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September 07, 2011


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Hey Leslie. Interesting insights into the judging of this year's contest, and I like how you describe (in part 1) White's poems as having a simultaneous Zen sensibility and postmodern worldview -- paradoxical, to my understanding. Looking forward to the book when it releases.

Hi Damon. Thanks for the comment.
They *do* seem paradoxical, don't they? And yet White has found a way for his poems to hold them both. It's one of the reasons good poetry works. It can hold truth, the quotidian, paradox, the whole boxful of our felt existence.

The other post won't accept my response Leslie, so I'll post it here.

Oops, I fink I got it wrong again dad..

Sorry Leslie, I worked out what was going on, I wrote a response to you on the other post and it wouldn't appear, until I cottoned on it was because the post was, way, way too long. I had fun writing it though, these last few hours, watchig Anderson on CNN.

I love the short poem as well. It's interesting to hear how Mike took on the detailed feedback from last year and changed the manuscript to suit the taste of the judges. 20-25 attempts, at $25 a time, is 500 bucks. He could have two out from Gatza for that. On which point, I thought the guy giving out about BlazeVox and the subsequent hooha, was great fun to read. There's a whole army of poets in America out here, all playing this game that what their poems are somehow written atop of holy altars by the hand of god, instead of at cramped desks at the dry and dusty academic sausage factories churning out these deluded people who come across more like accounts than poets. The deeply serious manner in which we must consider their works, the funniest being that half of 'em have all sorts of filth and profanity in it, poems about two people getting it on, that leave us wondering, is it me, or is this just all very poor quality. Oh no, it's ironical and it must be good coz the person who wrote it is a seventh degree Langpo expert who can tell you where every comma in Meltzer collides with the white space in the No Name poem by Carles Bernstein. Oh, look, they are wearing rectabgular glasses without rims and a scarve around their neck, with a frown on their face, reading with all the showbiz skills of an accountant at the altar delivering a weekly breakdown of the numbers. It must be AmPo at it's best.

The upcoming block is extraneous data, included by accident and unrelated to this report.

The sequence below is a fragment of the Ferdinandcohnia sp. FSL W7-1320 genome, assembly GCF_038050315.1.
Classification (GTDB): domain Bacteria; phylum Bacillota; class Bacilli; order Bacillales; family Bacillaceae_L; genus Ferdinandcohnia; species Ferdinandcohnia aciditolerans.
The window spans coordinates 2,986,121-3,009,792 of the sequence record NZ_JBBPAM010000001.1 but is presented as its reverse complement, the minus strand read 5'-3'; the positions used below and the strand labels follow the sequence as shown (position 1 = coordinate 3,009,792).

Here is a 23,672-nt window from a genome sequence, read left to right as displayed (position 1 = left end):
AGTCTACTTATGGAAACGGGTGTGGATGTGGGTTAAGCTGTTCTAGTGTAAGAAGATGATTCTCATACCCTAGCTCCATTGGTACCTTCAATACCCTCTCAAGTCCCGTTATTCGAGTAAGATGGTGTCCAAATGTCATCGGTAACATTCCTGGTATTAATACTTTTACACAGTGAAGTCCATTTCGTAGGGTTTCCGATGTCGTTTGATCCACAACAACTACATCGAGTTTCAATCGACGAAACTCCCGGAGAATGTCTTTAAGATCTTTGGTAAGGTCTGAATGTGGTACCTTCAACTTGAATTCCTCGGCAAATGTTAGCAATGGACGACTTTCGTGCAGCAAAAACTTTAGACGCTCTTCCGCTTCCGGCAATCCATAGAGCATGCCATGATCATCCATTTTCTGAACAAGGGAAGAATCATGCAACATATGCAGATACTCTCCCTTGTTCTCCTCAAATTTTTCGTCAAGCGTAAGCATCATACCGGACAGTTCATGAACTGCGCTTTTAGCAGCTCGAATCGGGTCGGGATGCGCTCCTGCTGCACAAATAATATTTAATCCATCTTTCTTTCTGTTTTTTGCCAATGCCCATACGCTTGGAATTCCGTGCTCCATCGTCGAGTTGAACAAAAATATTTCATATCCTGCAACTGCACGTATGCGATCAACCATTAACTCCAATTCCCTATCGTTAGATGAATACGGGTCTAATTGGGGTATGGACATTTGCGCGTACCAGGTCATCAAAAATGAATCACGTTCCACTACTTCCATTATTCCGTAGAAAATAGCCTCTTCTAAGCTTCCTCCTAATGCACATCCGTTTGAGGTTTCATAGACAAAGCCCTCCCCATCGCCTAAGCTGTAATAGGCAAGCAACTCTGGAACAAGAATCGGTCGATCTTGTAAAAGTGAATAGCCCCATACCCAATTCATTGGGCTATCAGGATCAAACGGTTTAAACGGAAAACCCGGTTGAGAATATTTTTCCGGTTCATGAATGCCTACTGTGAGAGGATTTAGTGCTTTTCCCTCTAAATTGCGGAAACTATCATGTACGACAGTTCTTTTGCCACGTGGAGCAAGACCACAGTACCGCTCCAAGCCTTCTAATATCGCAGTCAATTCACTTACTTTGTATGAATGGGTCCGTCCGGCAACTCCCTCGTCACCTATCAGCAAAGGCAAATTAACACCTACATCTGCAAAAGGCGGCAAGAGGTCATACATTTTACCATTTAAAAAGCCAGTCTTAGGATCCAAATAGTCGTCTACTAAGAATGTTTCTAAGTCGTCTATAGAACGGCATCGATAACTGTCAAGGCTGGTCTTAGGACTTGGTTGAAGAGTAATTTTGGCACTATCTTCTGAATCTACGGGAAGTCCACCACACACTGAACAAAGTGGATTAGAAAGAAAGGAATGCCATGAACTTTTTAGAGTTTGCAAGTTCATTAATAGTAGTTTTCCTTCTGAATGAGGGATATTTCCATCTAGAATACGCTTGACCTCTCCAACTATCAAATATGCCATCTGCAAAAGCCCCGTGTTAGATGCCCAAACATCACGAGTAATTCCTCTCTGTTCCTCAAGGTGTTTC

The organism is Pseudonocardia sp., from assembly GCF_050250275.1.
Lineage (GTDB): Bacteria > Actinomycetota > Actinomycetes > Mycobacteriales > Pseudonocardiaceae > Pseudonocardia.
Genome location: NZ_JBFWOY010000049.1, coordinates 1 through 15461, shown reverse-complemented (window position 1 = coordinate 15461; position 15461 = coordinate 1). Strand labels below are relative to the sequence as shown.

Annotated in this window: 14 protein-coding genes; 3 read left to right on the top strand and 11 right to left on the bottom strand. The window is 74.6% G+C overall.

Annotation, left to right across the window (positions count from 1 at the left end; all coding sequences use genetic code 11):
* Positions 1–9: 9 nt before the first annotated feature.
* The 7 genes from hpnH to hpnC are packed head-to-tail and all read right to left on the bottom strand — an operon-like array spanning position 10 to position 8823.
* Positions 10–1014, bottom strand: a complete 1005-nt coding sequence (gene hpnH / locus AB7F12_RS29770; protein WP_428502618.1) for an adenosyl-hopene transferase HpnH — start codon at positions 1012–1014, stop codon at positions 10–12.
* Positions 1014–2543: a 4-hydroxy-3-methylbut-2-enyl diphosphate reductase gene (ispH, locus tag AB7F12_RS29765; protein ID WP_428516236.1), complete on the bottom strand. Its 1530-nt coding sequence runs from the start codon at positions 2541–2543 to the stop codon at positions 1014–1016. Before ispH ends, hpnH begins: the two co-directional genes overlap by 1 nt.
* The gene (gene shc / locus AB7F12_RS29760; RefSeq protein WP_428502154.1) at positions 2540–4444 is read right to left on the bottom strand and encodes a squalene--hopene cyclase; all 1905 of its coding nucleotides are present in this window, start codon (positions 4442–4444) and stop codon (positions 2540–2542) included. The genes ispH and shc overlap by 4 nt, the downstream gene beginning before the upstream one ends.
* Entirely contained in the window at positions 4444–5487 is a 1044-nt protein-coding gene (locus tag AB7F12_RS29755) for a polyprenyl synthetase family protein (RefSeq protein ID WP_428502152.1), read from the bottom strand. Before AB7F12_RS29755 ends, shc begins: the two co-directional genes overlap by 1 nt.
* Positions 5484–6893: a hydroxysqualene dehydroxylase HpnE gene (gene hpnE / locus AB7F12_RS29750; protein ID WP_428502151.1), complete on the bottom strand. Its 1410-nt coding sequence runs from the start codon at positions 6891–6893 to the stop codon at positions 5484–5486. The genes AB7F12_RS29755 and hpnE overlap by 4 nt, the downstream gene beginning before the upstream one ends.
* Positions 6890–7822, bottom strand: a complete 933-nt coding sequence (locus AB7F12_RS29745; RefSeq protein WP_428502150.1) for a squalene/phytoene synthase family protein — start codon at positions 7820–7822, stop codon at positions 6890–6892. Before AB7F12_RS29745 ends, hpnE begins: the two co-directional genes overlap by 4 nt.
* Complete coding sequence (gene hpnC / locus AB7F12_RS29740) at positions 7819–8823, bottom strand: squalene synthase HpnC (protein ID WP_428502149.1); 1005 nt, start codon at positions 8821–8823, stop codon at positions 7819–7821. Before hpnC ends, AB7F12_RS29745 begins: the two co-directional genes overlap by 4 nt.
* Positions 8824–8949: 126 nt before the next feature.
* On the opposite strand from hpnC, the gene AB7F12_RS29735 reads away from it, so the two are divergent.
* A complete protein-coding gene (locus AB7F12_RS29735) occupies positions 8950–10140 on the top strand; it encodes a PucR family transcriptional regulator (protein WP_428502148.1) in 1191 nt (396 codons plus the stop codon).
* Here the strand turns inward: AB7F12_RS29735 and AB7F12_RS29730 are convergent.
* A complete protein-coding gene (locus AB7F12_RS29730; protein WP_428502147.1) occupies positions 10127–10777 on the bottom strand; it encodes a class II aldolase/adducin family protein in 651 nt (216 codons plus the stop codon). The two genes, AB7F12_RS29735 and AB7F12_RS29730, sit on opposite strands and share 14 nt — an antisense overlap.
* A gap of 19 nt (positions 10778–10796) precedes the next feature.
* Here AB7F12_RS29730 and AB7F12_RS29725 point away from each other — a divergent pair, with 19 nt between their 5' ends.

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I left it
on when I
left the house
for the pleasure
of coming back
ten hours later
to the greatness
of Teddy Wilson
"After You've Gone"
on the piano
in the corner
of the bedroom
as I enter
in the dark

from New and Selected Poems by David Lehman

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